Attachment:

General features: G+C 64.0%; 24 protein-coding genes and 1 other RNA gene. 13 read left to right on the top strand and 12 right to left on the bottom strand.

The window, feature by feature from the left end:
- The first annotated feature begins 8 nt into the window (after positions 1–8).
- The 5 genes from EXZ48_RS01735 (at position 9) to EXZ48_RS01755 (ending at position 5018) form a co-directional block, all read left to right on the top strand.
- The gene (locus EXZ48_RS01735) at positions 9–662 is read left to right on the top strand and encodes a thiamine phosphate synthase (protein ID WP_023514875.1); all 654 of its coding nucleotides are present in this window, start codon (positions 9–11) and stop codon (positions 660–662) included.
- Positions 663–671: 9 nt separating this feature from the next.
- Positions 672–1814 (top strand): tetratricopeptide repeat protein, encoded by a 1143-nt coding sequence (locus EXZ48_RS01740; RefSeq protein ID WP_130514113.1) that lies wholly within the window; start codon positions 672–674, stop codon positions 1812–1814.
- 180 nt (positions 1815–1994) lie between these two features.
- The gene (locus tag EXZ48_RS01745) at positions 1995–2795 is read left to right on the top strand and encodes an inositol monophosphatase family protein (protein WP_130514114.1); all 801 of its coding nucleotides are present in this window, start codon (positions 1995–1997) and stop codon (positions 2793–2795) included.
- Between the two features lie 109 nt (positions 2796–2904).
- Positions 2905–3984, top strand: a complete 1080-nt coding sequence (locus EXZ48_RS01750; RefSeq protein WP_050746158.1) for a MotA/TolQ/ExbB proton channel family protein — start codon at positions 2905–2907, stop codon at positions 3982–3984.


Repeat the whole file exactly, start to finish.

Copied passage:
General features: G+C 64.0%; 24 protein-coding genes and 1 other RNA gene. 13 read left to right on the top strand and 12 right to left on the bottom strand.

The window, feature by feature from the left end:
- The first annotated feature begins 8 nt into the window (after positions 1–8).
- The 5 genes from EXZ48_RS01735 (at position 9) to EXZ48_RS01755 (ending at position 5018) form a co-directional block, all read left to right on the top strand.
- The gene (locus EXZ48_RS01735) at positions 9–662 is read left to right on the top strand and encodes a thiamine phosphate synthase (protein ID WP_023514875.1); all 654 of its coding nucleotides are present in this window, start codon (positions 9–11) and stop codon (positions 660–662) included.
- Positions 663–671: 9 nt separating this feature from the next.
- Positions 672–1814 (top strand): tetratricopeptide repeat protein, encoded by a 1143-nt coding sequence (locus EXZ48_RS01740; RefSeq protein ID WP_130514113.1) that lies wholly within the window; start codon positions 672–674, stop codon positions 1812–1814.
- 180 nt (positions 1815–1994) lie between these two features.
- The gene (locus tag EXZ48_RS01745) at positions 1995–2795 is read left to right on the top strand and encodes an inositol monophosphatase family protein (protein WP_130514114.1); all 801 of its coding nucleotides are present in this window, start codon (positions 1995–1997) and stop codon (positions 2793–2795) included.
- Between the two features lie 109 nt (positions 2796–2904).
- Positions 2905–3984, top strand: a complete 1080-nt coding sequence (locus EXZ48_RS01750; RefSeq protein WP_050746158.1) for a MotA/TolQ/ExbB proton channel family protein — start codon at positions 2905–2907, stop codon at positions 3982–3984.